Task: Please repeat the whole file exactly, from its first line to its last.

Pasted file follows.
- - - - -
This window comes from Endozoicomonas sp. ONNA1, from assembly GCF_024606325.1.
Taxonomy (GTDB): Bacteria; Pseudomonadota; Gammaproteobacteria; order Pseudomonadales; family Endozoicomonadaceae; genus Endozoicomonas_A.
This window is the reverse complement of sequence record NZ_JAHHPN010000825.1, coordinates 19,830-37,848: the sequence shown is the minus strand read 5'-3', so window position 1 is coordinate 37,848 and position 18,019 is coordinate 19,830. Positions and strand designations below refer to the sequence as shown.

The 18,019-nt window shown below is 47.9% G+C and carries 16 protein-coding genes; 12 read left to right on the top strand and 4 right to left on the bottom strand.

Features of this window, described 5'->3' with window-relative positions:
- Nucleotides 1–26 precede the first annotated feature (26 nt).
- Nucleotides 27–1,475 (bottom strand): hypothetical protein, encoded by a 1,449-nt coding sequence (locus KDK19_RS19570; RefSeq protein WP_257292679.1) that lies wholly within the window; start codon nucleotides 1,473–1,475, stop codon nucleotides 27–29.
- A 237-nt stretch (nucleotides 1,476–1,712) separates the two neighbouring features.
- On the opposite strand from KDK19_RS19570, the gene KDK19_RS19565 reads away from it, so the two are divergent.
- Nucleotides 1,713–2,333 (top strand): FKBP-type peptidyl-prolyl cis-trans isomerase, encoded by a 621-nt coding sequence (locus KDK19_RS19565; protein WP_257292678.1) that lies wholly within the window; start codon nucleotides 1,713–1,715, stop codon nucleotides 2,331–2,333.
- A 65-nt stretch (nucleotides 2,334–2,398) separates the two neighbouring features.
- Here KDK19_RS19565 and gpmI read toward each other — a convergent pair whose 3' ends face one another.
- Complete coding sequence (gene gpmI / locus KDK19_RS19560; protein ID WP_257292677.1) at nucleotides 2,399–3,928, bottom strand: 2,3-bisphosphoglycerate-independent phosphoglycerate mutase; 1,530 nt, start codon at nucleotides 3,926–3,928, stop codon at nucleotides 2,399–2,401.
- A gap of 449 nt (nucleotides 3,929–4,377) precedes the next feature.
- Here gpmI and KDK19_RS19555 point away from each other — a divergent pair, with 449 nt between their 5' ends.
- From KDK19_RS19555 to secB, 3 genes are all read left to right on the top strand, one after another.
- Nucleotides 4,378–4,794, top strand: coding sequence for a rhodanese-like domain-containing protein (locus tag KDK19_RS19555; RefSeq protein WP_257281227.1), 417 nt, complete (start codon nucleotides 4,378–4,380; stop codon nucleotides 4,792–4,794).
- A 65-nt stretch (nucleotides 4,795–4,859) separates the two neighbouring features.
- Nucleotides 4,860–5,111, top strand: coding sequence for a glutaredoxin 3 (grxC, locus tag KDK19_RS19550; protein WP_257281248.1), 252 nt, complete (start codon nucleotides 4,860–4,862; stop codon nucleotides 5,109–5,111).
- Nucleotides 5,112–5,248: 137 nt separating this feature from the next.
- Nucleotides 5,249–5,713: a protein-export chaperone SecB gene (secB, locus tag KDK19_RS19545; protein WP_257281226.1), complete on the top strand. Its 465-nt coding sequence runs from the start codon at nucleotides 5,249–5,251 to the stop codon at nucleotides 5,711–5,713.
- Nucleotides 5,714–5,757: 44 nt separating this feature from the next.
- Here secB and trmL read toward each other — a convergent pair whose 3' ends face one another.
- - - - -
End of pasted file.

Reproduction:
This window comes from Endozoicomonas sp. ONNA1, from assembly GCF_024606325.1.
Taxonomy (GTDB): Bacteria; Pseudomonadota; Gammaproteobacteria; order Pseudomonadales; family Endozoicomonadaceae; genus Endozoicomonas_A.
This window is the reverse complement of sequence record NZ_JAHHPN010000825.1, coordinates 19,830-37,848: the sequence shown is the minus strand read 5'-3', so window position 1 is coordinate 37,848 and position 18,019 is coordinate 19,830. Positions and strand designations below refer to the sequence as shown.

The 18,019-nt window shown below is 47.9% G+C and carries 16 protein-coding genes; 12 read left to right on the top strand and 4 right to left on the bottom strand.

Features of this window, described 5'->3' with window-relative positions:
- Nucleotides 1–26 precede the first annotated feature (26 nt).
- Nucleotides 27–1,475 (bottom strand): hypothetical protein, encoded by a 1,449-nt coding sequence (locus KDK19_RS19570; RefSeq protein WP_257292679.1) that lies wholly within the window; start codon nucleotides 1,473–1,475, stop codon nucleotides 27–29.
- A 237-nt stretch (nucleotides 1,476–1,712) separates the two neighbouring features.
- On the opposite strand from KDK19_RS19570, the gene KDK19_RS19565 reads away from it, so the two are divergent.
- Nucleotides 1,713–2,333 (top strand): FKBP-type peptidyl-prolyl cis-trans isomerase, encoded by a 621-nt coding sequence (locus KDK19_RS19565; protein WP_257292678.1) that lies wholly within the window; start codon nucleotides 1,713–1,715, stop codon nucleotides 2,331–2,333.
- A 65-nt stretch (nucleotides 2,334–2,398) separates the two neighbouring features.
- Here KDK19_RS19565 and gpmI read toward each other — a convergent pair whose 3' ends face one another.
- Complete coding sequence (gene gpmI / locus KDK19_RS19560; protein ID WP_257292677.1) at nucleotides 2,399–3,928, bottom strand: 2,3-bisphosphoglycerate-independent phosphoglycerate mutase; 1,530 nt, start codon at nucleotides 3,926–3,928, stop codon at nucleotides 2,399–2,401.
- A gap of 449 nt (nucleotides 3,929–4,377) precedes the next feature.
- Here gpmI and KDK19_RS19555 point away from each other — a divergent pair, with 449 nt between their 5' ends.
- From KDK19_RS19555 to secB, 3 genes are all read left to right on the top strand, one after another.
- Nucleotides 4,378–4,794, top strand: coding sequence for a rhodanese-like domain-containing protein (locus tag KDK19_RS19555; RefSeq protein WP_257281227.1), 417 nt, complete (start codon nucleotides 4,378–4,380; stop codon nucleotides 4,792–4,794).
- A 65-nt stretch (nucleotides 4,795–4,859) separates the two neighbouring features.
- Nucleotides 4,860–5,111, top strand: coding sequence for a glutaredoxin 3 (grxC, locus tag KDK19_RS19550; protein WP_257281248.1), 252 nt, complete (start codon nucleotides 4,860–4,862; stop codon nucleotides 5,109–5,111).
- Nucleotides 5,112–5,248: 137 nt separating this feature from the next.
- Nucleotides 5,249–5,713: a protein-export chaperone SecB gene (secB, locus tag KDK19_RS19545; protein WP_257281226.1), complete on the top strand. Its 465-nt coding sequence runs from the start codon at nucleotides 5,249–5,251 to the stop codon at nucleotides 5,711–5,713.
- Nucleotides 5,714–5,757: 44 nt separating this feature from the next.
- Here secB and trmL read toward each other — a convergent pair whose 3' ends face one another.